Omar Bugiel: ‘Playing for Lebanon is great and is in our blood’

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Omar Bugiel was playing Sunday League football seven years ago, now he’s a Lebanon international. (Getty Images)
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Omar Bugiel was playing Sunday League football seven years ago, now he’s a Lebanon international. (Getty Images)
Updated 29 March 2019
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Omar Bugiel: ‘Playing for Lebanon is great and is in our blood’

  • Omar Bugiel: I flew out to Beirut about a week after the call and got my passport sorted so I could play for them in the Asia Cup qualifying game
  • Having been rejected by 1860 Munich aged 16 he decided to leave Germany and try his luck in England

LONDON: Being born in Germany, moving to England aged 16 before playing park football and finally making it as a professional with the little-known Forest Green Rovers may not sound like a route to becoming a Lebanese international, but then the Cedars are not like most international teams.
The Middle East country has a population of just over six million people but an estimated eight to 14 million of Lebanese origin living abroad. That potential pool of players has sent the country’s coach Miodrag Radulovic (below), like his predecessors, scouring the globe looking for talent.
Thanks to having a Lebanese father, Omar Bugiel was brought to the coach’s attention on one of his forays abroad, and for the Bromley striker it came as something of a shock.
“I was minding my own business when I got this call. It was from an unknown number and I thought it was a missed call or something,” the 24-year-old told Arab News.
“It was the national team manager, Radulovic. I am not really sure how he got my number to be honest, but he asked me if I would be interested in playing for the national team and that was that. It was completely out of the blue.”
That unexpected call took place two years ago and since then Bugiel has been a key member of a Lebanon team breaking new ground on the international scene, while also now playing for Bromley in the fifth tier of English football. His entry into the national team set-up coincided with the Cedars’ rapid rise up the FIFA rankings and an unbeaten stretch of 16 matches, which ended last October with a 1-0 defeat to Kuwait.
To go from club player with the unheralded Forest Green Rovers to international football was “a big thing” but Bugiel’s path to professional football was, like his journey to international football, far from typical.
Having been rejected by 1860 Munich aged 16 he decided to leave Germany and try his luck in England. He had spells at five clubs before getting the move to Forest Green Rovers, where he scored 48 goals in 124 appearances. That route has seemingly made him ready for anything, including playing international football for a country he admits he had “only been to a few times before.”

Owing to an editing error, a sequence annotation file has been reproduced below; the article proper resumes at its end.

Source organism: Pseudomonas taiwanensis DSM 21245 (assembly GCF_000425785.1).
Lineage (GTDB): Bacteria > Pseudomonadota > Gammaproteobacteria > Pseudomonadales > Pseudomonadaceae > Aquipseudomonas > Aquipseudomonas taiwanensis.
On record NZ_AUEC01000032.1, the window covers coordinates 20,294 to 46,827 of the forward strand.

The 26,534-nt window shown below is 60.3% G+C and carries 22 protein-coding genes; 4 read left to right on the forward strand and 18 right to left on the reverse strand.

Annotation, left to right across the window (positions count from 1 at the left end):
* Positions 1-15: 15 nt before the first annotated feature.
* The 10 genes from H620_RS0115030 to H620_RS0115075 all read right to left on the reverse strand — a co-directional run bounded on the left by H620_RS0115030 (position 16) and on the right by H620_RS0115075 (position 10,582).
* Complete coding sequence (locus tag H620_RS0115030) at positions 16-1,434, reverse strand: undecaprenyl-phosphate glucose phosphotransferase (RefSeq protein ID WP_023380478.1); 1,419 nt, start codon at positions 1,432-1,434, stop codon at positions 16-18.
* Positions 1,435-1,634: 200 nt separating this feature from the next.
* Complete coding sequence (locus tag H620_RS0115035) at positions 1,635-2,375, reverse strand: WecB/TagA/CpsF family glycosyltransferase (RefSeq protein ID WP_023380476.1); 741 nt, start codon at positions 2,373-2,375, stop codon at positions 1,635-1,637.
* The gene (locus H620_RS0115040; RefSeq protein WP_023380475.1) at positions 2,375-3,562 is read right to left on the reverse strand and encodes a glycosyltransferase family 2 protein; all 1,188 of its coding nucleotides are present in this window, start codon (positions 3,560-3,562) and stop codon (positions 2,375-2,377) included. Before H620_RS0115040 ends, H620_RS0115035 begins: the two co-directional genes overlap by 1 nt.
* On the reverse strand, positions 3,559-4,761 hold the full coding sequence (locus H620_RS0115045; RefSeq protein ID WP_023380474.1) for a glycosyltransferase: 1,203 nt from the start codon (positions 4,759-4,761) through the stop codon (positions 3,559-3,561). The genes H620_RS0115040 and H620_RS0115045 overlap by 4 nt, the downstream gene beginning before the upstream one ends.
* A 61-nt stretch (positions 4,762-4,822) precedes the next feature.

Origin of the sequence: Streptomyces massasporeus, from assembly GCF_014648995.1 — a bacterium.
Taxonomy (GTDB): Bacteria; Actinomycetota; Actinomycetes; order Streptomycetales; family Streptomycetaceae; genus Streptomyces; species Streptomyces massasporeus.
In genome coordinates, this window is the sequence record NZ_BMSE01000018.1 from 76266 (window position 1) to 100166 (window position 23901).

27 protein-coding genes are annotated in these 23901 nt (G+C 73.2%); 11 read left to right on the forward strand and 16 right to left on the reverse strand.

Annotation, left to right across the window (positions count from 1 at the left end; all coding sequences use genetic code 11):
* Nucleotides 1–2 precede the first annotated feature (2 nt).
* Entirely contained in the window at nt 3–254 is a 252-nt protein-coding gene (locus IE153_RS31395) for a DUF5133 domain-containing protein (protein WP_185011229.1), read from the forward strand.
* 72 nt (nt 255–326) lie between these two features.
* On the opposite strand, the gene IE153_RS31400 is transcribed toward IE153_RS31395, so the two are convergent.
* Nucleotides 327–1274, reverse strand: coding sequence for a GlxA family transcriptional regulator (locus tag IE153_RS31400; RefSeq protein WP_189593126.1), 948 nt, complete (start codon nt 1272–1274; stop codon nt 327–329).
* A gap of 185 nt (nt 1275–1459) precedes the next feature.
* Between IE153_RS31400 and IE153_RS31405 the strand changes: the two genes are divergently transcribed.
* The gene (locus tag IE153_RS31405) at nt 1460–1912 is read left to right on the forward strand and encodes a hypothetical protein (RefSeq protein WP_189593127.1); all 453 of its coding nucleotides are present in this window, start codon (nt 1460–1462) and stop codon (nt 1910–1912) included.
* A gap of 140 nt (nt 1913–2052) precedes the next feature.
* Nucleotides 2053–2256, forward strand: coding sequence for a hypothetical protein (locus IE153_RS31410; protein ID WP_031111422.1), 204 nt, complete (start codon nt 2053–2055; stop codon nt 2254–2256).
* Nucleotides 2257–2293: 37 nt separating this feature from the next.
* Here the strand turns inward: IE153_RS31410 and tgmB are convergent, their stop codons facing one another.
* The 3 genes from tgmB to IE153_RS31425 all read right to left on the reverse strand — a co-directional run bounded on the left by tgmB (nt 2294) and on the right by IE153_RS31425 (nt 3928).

“I flew out to Beirut about a week after the call and got my passport sorted so I could play for them in the Asia Cup qualifying game,” Bugiel said. “Next thing I knew I was traveling for my first match against Malaysia. I didn’t get on the pitch, I couldn’t expect to get in ahead of the players who had been playing for two to three years.

 

“I was patient, traveling with the squad for the North Korea match and then made my debut against Singapore.
“That was a big thing for me, I only played about 45 minutes but to have played Sunday League football and then seven or so years later to be playing for your country is massive.”
Like Bugiel, a lot of the Lebanon team is drawn from far and wide. As many as nine of the recent Asian Cup squad were born abroad, but rather than create divisions in the camp Bugiel claims the diversity is a unifying factor and that they all are proud to play for the Cedars.
“There are Lebanese around the world and whenever I play for the team I want to do well. We have done really well these past few years, it’s a massive thing for everyone, for the players born there and the rest of the squad. For me and Hilal El-Helwe, (who is also German-born) every time we go there we cannot wait to get to play for the national team because it’s in our blood.
“Everyone is going to be different, and yes the language it is a difficult thing, my Arabic isn’t the best but I get along with every single player, there are no separate groups.”
That having such a diverse range of players has not hindered Lebanon’s results can easily be seen in the results they have enjoyed. The unbeaten run and leap from 178th eight years ago to 77th in the FIFA rankings last year allowed the side to qualify for a major international tournament for the first time and bring the feel-good factor to Lebanese football.
Having scored his debut goal against Jordan last September — “when I came on I decided just to have a strike and lucky enough it went in, it was an amazing experience” — Bugiel suffered a hamstring injury during the friendly against Australia two months later and was not able to be a part of the Asian Cup side.
While they did not make it to the second round the Cedars certainly did not disgrace themselves, losing to the eventual winners Qatar and powerhouse Saudi Arabia before winning their first ever match at an international tournament, a 4-1 thrashing of North Korea.
“I am still gutted at not being part of the Asian Cup if I am being honest,” Bugiel admitted.